C, by Tom McCarthy

The cover blurbs on this dense book gushed with praise: "an avant-garde epic" said one, "terrifically stylish, acrobatic and insidious", said another. Well, says I, I couldn't finish the damn thing. I hate not finishing books, I feel (particularly in this case what with all the encomiums) I'm lacking something. But, here's the thing: I had no sympathy for any of the major characters, and all the long bits of exquisite prose (it was exquisite, no argument there) finally bored me stiff. Too much navel gazing for me. Set mainly in pre- and post-Great War England, and in Germany, the juxtaposition of the minutae of daily life and the coming great political upheavals, still didn't capture me. Serge, the protagonist (I suppose), is a coke-sniffing adult...he was a nasty little boy who pulled the wings off moths. I didn't like him as a kid, as a young aviator in World War I, or as a post-war adult. I didn't care much for his family, either, although some of the early scenes at the family home/school for the deaf/silkworm farm were spookily perfect. There are whole worlds in the book, and perhaps if I'd had more patience I could've entered them. But I couldn't, so with apologies to Mr. McCarthy who I am sure is a fine, fine writer of fine books that just aren't for me, the book gets a 3.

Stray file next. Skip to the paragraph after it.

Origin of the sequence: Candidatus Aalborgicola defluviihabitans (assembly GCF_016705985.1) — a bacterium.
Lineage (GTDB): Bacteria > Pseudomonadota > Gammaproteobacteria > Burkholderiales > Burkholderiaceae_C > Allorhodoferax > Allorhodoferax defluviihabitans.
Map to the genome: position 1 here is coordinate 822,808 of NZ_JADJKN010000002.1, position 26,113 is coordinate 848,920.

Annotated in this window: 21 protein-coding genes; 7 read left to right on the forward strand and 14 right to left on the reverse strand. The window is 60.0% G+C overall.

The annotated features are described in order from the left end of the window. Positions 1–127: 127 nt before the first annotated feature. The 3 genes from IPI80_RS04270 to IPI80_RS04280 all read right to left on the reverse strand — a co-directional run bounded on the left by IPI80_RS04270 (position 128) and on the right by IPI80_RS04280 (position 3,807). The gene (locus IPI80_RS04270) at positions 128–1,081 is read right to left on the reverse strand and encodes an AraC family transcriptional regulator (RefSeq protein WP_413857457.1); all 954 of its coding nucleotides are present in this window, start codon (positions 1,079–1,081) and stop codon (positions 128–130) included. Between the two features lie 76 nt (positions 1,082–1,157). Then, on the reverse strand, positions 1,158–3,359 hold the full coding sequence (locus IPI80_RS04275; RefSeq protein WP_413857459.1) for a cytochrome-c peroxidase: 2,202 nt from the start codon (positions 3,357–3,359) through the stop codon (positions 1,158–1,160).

THE WARLORD'S SON, by Dan Fesperman

The skilled hand of an experienced journalist shows in this contemporary novel set in war-ravaged Afghanistan and neighboring Pakistan. The time is shortly after 9/11's horrific events; Osama bin Laden is still at large. Najeeb, a border tribal leader's estranged son, agrees to translate for an aging, one-last-time American journalist, Skelly. The American only wants to get into Afghanistan, file what he thinks will be his best work. In the shadows lurk two other Americans, an opportunistic commercial agent and an equally unsavory man connected, possibly, to the U. S. Embassy. In the always-changing world of the mountainous border, where nothing is as presented, Najeeb must do his duty...but which side will claim him? And how will he protect the American he has come to like? A 5; not for the terminally optimistic or trusting. The ending will blow you away.